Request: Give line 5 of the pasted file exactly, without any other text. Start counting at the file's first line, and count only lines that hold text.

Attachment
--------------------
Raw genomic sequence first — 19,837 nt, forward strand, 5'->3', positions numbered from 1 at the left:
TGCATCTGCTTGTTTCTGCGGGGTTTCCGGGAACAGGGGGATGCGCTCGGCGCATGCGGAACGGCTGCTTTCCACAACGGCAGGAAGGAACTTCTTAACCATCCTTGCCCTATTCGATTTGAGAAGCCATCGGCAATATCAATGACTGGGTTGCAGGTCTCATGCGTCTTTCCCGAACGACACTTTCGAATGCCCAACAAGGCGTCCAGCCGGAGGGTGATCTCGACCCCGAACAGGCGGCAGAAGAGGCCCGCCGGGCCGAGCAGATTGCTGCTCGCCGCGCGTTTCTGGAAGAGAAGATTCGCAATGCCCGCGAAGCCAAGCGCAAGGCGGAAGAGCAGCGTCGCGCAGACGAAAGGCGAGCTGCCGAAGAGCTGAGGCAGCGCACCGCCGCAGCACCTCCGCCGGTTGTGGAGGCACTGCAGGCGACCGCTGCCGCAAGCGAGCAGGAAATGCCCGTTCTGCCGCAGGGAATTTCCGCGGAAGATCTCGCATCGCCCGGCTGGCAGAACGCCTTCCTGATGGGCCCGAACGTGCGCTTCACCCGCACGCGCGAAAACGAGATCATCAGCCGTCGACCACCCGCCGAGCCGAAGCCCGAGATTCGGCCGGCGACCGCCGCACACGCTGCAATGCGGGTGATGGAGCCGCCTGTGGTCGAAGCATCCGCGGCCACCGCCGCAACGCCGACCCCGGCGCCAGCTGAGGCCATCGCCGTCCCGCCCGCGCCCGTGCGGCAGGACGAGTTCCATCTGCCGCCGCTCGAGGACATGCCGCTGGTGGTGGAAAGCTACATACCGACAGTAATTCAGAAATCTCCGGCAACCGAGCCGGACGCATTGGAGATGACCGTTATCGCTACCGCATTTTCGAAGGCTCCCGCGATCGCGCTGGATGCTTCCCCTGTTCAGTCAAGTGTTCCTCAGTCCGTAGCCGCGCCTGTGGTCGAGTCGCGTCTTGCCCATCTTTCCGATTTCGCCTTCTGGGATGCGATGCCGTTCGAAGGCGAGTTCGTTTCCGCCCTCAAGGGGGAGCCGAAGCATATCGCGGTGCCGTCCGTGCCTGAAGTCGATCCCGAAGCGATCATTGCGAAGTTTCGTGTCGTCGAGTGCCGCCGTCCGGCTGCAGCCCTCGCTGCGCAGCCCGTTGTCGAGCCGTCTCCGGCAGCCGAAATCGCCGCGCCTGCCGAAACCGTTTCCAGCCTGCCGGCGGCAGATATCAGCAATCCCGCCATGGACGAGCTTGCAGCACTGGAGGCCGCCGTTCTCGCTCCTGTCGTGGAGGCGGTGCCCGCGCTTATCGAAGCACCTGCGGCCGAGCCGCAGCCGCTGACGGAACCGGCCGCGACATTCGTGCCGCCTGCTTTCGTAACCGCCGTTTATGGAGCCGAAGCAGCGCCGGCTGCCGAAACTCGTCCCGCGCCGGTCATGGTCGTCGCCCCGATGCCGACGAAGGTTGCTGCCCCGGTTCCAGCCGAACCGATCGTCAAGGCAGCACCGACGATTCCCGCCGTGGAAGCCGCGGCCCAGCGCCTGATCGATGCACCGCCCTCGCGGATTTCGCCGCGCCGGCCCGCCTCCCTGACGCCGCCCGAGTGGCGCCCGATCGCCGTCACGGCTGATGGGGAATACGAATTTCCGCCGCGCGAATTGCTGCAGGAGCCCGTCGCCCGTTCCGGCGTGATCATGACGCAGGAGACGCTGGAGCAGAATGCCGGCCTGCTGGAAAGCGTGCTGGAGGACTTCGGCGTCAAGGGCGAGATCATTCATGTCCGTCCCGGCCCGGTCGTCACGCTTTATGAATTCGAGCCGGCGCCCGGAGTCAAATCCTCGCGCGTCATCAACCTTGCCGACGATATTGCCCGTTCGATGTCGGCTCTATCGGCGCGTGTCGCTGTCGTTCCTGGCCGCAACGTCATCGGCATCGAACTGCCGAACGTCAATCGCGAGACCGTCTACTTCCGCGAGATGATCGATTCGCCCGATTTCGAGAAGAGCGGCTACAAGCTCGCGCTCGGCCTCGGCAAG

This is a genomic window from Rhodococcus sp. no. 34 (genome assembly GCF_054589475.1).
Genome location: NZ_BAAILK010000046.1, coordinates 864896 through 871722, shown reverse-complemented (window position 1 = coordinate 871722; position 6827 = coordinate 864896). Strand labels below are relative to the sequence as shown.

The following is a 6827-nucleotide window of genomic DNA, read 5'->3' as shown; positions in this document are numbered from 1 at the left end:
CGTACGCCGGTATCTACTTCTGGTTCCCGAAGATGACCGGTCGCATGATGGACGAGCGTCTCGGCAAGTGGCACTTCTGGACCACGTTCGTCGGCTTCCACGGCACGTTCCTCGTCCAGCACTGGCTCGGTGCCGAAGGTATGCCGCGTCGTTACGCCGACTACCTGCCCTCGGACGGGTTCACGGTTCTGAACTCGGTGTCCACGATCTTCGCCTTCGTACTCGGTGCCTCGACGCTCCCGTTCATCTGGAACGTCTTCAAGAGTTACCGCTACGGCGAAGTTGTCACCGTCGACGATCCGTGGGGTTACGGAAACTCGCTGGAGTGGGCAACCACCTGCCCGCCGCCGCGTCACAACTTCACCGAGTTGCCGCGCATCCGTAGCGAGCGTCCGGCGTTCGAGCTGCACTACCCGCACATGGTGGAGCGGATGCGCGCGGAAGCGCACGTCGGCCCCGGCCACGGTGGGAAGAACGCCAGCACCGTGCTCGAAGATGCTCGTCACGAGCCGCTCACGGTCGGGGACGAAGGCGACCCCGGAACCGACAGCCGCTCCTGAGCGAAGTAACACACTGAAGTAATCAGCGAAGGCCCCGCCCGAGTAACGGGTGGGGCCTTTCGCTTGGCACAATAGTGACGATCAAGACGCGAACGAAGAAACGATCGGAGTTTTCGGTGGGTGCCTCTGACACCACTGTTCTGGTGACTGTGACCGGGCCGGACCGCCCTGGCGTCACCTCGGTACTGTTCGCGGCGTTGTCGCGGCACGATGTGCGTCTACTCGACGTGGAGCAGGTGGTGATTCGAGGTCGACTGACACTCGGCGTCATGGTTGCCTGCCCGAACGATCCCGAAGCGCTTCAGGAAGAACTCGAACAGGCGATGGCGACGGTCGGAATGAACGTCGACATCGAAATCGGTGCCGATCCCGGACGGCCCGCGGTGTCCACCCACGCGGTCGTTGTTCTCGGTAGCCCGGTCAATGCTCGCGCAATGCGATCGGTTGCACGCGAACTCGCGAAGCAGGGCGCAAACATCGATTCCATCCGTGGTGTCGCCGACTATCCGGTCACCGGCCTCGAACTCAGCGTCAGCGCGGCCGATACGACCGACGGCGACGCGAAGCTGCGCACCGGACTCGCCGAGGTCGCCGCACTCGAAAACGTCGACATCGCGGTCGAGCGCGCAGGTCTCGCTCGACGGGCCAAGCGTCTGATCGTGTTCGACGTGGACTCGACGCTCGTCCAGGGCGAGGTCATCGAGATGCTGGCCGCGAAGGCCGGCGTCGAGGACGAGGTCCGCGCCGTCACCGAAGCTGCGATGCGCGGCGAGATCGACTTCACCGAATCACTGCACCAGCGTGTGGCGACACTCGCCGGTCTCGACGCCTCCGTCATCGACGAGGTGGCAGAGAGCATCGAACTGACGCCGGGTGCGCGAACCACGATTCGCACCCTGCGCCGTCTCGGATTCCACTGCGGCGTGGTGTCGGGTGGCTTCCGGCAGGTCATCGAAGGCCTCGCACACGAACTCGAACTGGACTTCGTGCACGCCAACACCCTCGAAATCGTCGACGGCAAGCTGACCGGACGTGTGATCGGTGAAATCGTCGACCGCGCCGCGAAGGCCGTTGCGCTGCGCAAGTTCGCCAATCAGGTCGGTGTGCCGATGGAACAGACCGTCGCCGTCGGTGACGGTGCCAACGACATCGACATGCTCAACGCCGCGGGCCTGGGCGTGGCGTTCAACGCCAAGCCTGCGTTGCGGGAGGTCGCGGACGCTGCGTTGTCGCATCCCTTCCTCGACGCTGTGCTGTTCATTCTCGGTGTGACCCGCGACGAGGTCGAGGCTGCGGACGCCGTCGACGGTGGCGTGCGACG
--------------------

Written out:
The following is a 6827-nucleotide window of genomic DNA, read 5'->3' as shown; positions in this document are numbered from 1 at the left end: